Deputy Spokesman: Yeah, we're aware that the meeting today between the Greek Cypriot and Turkish Cypriot leaders ended abruptly. The Secretary-General’s Special Adviser, Espen Barth Eide, is meeting with both leaders today to discuss the situation and the way forward.
Question: Okay. And I… this is a kind of an in… I just wanted to… to ask this. I'd seen… I didn't see it announced anywhere else, but there was an event yesterday evening, I believe in the Delegates Dining Room, in which a… an airline has said that it has formed a cooperation agreement with the UN. Under‑Secretary‑General of DPI (Department of Public Information) was there praising them, but I wanted to know, one, what is this agreement about? Can this agreement… if, in fact, it is a UN cooperation agreement with a private company, can it be disclosed? And what explains the kind of non‑otherwise‑announced status of the meeting if, in fact, it was a UN event?
Deputy Spokesman: I think you need to get me further details so that I can look into this. I'm not aware of any.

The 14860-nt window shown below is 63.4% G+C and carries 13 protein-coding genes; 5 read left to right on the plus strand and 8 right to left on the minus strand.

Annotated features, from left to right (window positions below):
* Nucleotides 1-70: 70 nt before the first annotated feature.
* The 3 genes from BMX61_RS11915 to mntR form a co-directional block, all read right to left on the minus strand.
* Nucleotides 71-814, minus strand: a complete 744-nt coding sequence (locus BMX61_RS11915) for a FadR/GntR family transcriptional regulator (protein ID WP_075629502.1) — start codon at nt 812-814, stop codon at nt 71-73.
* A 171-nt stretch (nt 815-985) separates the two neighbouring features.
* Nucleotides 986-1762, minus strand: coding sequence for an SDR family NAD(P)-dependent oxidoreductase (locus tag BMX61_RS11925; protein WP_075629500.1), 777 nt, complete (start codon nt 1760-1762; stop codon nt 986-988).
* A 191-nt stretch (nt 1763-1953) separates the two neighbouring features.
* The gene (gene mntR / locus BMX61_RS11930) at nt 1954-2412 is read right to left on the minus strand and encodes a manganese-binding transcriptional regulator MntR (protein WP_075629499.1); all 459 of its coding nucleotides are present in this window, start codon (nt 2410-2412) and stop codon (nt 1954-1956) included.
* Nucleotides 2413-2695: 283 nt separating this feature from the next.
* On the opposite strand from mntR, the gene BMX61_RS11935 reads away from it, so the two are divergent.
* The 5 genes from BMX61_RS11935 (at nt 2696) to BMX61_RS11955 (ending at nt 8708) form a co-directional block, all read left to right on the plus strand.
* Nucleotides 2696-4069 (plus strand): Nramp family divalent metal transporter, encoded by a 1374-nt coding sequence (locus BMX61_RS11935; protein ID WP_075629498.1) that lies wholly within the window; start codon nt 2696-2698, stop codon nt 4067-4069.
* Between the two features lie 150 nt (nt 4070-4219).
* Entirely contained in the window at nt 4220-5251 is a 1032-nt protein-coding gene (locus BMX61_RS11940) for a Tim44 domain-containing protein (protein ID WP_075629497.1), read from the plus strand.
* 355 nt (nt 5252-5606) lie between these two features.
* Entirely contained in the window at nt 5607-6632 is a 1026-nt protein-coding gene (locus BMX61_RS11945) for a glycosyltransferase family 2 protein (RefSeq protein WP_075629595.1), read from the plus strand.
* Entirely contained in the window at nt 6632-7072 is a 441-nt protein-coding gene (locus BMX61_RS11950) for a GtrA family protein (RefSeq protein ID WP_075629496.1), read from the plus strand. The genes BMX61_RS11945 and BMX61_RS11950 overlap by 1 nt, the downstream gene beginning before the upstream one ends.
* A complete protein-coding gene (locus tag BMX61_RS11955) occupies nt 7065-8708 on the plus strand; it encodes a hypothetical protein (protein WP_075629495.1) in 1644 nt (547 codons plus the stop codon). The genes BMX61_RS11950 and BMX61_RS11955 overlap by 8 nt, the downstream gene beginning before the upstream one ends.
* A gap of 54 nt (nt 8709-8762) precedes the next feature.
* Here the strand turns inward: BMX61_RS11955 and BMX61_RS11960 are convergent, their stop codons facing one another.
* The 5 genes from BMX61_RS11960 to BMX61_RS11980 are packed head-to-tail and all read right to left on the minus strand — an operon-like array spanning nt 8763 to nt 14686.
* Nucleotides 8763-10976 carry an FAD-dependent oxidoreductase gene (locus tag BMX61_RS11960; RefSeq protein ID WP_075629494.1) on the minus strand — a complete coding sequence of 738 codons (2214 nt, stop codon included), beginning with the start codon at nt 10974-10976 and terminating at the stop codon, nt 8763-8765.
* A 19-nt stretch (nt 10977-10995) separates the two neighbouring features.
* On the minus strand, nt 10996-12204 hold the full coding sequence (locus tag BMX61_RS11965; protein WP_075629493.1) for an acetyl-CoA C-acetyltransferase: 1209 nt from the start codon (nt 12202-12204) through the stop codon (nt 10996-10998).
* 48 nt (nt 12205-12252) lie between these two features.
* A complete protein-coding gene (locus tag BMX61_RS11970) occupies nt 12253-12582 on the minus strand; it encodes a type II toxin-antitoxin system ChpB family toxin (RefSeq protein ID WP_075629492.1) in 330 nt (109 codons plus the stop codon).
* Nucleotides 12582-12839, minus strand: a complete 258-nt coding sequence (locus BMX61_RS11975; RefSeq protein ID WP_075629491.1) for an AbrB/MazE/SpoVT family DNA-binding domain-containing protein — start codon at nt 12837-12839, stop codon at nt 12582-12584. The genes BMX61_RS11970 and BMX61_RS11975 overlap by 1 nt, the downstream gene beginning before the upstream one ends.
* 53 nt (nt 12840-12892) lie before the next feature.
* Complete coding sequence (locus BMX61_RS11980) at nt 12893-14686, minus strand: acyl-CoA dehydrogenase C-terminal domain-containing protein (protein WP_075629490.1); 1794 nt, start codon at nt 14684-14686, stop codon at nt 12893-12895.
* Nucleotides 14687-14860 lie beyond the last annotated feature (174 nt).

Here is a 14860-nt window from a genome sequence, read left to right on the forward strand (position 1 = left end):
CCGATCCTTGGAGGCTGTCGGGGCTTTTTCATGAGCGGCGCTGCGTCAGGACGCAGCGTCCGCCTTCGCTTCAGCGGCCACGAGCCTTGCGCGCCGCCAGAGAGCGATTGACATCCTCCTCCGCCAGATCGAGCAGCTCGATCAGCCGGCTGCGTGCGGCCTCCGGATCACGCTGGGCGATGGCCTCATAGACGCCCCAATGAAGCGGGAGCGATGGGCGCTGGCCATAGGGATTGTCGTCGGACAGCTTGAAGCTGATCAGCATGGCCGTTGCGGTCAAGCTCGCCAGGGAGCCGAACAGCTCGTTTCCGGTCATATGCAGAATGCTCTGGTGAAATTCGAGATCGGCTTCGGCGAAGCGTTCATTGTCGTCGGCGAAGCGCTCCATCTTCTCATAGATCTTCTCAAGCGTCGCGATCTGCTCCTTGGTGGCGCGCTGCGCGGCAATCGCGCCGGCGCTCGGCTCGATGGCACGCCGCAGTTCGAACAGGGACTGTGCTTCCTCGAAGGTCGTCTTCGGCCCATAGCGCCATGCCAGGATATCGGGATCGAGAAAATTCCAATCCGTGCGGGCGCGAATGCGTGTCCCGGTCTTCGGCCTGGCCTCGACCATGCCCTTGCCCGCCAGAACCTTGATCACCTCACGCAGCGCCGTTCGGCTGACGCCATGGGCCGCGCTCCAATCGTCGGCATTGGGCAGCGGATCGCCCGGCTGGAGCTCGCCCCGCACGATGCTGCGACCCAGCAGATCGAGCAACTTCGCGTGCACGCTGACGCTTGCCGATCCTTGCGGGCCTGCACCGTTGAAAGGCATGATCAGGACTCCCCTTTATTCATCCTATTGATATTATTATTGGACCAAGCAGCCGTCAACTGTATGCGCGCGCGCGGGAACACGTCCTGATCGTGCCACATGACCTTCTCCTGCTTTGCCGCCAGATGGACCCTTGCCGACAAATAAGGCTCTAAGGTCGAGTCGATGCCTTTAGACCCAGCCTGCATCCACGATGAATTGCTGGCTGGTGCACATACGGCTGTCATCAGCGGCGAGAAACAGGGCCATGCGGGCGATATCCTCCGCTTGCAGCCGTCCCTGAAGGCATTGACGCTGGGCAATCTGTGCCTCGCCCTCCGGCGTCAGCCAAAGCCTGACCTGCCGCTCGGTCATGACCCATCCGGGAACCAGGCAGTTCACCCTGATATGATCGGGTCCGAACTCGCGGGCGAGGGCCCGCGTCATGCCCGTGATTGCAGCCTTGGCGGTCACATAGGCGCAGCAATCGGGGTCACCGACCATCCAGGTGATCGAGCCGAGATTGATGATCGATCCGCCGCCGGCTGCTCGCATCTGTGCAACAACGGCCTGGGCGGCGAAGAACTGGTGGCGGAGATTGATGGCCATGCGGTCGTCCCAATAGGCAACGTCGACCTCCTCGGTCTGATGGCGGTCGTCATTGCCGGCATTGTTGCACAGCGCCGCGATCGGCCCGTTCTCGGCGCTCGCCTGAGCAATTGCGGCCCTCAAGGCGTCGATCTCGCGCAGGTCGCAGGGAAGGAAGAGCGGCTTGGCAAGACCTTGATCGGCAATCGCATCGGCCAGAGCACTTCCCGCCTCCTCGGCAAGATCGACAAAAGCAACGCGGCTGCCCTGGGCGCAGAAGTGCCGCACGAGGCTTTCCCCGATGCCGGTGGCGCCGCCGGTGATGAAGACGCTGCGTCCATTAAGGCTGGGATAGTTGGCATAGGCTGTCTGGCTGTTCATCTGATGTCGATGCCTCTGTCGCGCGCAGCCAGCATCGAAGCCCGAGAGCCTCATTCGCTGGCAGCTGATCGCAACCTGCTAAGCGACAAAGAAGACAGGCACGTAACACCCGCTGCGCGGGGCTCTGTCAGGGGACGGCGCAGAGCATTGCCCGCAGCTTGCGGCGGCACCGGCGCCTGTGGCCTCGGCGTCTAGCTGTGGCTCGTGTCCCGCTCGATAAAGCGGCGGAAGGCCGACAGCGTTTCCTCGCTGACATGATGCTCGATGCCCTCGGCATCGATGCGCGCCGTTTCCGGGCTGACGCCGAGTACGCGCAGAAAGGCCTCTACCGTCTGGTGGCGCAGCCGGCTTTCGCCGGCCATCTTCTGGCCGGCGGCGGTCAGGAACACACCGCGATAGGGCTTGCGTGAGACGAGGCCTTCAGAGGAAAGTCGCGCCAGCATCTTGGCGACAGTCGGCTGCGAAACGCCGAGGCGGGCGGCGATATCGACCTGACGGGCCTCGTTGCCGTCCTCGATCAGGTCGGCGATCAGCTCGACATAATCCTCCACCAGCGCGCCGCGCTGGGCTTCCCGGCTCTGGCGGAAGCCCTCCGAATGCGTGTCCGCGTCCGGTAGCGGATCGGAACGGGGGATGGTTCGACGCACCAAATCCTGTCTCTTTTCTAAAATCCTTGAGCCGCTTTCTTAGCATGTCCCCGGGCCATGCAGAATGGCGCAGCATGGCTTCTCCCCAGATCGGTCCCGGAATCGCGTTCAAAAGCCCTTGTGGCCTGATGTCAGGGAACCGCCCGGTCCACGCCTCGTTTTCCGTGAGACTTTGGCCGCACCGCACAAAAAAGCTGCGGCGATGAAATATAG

Question: It's in Xinhua. It's reported in Xinhua so you can just… just Google "Gallach" and "airline" and you can get it.
Deputy Spokesman: Well, send me the story, and I'll see what we can do with that. [He later added: DPI establishes partnership with media outlets and other private sector entities to help disseminate information about the UN. This includes with airlines who broadcast UN programmes in-flight and disseminate UN information through in-flight magazines and other means. Xiamen Airlines of China is the latest to join such a partnership, including undertaking to help promote awareness of the Sustainable Development Goals by painting its aircraft with SDGs livery.]
Correspondent: Okay. Thanks.
Deputy Spokesman: Have a good afternoon, everyone.